DUBLIN – The Islamic Cultural Centre of Ireland, Clonskeagh Mosque, announced opening its doors to homeless people in the Irish capital Dublin during Storm Emma, expected to hit Western Europe with predicted temperatures of -10°C later this week.
“We’re working closely with Dublin City Council and homeless organizations to be able to provide these services,” Summayah Kenna, head of the mosque’s Community Welfare Department, told 98FM on Monday.
Homeless people left out in the cold during the snow Storm Emma were offered a place to stay at the mosque between February 27 to March 4, where there are camp beds, warm food, and drinks.
“We’ll have a security team on duty at night, and maintenance teams have been alerted to make sure there is sufficient heating in the building, especially late at night,” Kenna informed.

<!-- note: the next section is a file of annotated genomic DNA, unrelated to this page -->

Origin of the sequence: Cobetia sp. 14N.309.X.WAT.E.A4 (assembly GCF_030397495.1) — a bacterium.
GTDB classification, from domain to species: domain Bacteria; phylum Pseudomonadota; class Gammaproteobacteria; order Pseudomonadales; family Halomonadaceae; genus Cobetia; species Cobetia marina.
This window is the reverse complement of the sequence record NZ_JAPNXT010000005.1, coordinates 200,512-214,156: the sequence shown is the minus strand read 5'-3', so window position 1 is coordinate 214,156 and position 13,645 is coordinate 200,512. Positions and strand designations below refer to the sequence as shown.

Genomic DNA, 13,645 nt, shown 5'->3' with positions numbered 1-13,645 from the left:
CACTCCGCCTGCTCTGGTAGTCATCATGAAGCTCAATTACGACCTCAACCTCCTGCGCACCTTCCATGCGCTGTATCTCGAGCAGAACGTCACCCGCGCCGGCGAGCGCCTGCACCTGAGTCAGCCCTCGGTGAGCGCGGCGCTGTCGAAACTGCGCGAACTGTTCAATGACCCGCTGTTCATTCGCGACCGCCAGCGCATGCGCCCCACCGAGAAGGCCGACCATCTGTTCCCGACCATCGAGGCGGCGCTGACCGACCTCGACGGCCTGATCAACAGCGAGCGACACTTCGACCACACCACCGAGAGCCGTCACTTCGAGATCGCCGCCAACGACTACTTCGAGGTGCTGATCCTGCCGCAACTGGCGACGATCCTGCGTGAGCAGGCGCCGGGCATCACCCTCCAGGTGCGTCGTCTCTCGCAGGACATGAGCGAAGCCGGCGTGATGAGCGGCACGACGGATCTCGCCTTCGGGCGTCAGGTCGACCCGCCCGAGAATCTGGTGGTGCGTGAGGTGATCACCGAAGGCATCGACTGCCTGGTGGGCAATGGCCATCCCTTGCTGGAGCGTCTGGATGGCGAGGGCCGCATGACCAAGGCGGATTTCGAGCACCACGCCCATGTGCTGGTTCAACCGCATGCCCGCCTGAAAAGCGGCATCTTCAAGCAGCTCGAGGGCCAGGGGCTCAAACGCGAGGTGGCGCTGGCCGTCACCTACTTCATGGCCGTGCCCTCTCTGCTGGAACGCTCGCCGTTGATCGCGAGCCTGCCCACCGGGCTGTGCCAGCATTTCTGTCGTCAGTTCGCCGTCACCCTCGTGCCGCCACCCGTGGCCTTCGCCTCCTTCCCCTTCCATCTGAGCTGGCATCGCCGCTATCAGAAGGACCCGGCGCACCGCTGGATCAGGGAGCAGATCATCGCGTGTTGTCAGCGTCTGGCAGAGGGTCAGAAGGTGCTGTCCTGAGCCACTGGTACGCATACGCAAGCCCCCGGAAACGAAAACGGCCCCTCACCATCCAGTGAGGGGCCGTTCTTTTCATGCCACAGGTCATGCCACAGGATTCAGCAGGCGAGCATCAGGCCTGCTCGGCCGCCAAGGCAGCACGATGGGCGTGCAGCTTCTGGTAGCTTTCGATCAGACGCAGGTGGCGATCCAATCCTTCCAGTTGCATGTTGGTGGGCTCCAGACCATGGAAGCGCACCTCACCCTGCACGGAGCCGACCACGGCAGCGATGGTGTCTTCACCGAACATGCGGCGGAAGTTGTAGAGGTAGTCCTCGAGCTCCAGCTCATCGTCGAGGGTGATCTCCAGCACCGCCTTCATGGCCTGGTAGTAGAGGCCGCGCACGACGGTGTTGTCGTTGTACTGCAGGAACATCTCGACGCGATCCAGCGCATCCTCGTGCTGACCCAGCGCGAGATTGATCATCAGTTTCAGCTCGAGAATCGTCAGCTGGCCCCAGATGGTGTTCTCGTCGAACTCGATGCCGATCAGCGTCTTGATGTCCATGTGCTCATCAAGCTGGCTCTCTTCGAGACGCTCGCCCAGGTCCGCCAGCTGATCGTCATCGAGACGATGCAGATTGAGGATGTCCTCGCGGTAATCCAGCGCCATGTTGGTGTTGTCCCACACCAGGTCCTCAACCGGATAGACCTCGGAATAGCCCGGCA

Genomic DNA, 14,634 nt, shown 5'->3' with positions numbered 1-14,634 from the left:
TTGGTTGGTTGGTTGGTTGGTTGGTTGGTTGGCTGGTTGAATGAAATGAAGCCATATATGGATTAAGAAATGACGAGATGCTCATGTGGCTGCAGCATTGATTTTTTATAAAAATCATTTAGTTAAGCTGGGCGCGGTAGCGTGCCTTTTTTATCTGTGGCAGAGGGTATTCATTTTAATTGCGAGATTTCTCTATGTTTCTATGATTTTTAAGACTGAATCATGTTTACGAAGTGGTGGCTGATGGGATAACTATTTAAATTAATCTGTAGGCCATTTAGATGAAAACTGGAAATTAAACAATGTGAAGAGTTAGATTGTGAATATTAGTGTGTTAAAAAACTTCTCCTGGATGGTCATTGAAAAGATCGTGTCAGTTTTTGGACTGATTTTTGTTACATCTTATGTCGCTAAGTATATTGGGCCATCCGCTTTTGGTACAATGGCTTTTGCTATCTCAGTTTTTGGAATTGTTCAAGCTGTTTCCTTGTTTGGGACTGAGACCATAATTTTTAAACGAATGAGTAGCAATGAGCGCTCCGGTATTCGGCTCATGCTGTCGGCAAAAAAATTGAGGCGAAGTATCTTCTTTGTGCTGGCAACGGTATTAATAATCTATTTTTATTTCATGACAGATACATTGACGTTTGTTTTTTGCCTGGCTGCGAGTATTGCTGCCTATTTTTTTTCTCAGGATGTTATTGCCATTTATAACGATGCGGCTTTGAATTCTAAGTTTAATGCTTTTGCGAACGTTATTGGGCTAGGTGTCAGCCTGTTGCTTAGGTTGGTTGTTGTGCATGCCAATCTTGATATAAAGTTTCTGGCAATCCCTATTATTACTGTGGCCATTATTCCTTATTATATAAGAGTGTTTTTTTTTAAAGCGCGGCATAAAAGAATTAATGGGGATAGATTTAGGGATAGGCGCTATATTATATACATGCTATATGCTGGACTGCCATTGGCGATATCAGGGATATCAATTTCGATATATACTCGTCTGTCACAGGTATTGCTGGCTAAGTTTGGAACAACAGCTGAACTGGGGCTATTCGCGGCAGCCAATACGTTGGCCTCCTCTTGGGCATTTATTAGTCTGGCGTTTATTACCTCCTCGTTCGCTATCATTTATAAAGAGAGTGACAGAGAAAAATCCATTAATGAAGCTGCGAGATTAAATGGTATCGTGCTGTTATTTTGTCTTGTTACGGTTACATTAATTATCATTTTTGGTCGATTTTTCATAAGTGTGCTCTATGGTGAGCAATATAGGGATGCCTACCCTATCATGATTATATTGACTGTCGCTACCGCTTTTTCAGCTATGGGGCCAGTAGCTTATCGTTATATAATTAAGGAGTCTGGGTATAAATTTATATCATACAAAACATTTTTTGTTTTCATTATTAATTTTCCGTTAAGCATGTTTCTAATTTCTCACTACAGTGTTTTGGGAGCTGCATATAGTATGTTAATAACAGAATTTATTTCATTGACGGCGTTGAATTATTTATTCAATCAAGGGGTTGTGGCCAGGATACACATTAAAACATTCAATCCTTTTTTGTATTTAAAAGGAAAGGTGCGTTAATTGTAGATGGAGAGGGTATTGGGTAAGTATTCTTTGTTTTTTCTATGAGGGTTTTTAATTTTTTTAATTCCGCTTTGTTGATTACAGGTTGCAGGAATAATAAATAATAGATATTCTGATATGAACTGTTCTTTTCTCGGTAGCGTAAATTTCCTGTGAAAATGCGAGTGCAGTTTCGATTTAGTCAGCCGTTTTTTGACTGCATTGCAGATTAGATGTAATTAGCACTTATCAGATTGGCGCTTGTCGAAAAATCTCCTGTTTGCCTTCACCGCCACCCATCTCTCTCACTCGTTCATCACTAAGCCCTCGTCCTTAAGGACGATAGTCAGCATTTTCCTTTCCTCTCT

Storm Emma will bring rounds of heavy rain up to 125mm, as thick as 15cm-snow, and 100km/h-damaging winds to Portugal, Spain, France, Ireland, and the UK.
It’s not the first time for Irish Muslims to provide aid during such natural catastrophes. Previously in November 2017, they offered shelter and assistance during the past Storm, Ophelia.
According to the 2016 Irish census, the number of Muslims resident in the republic was 63,000. At the time of the 2001 UK Census, there were 1,943 living in Northern Ireland.
The earliest mention of Ireland in Muslim sources originates in the 12th-century’s encyclopedia, Tabula Rogeriana, of the famous Amazigh Moroccan geographer Al-Idrisi.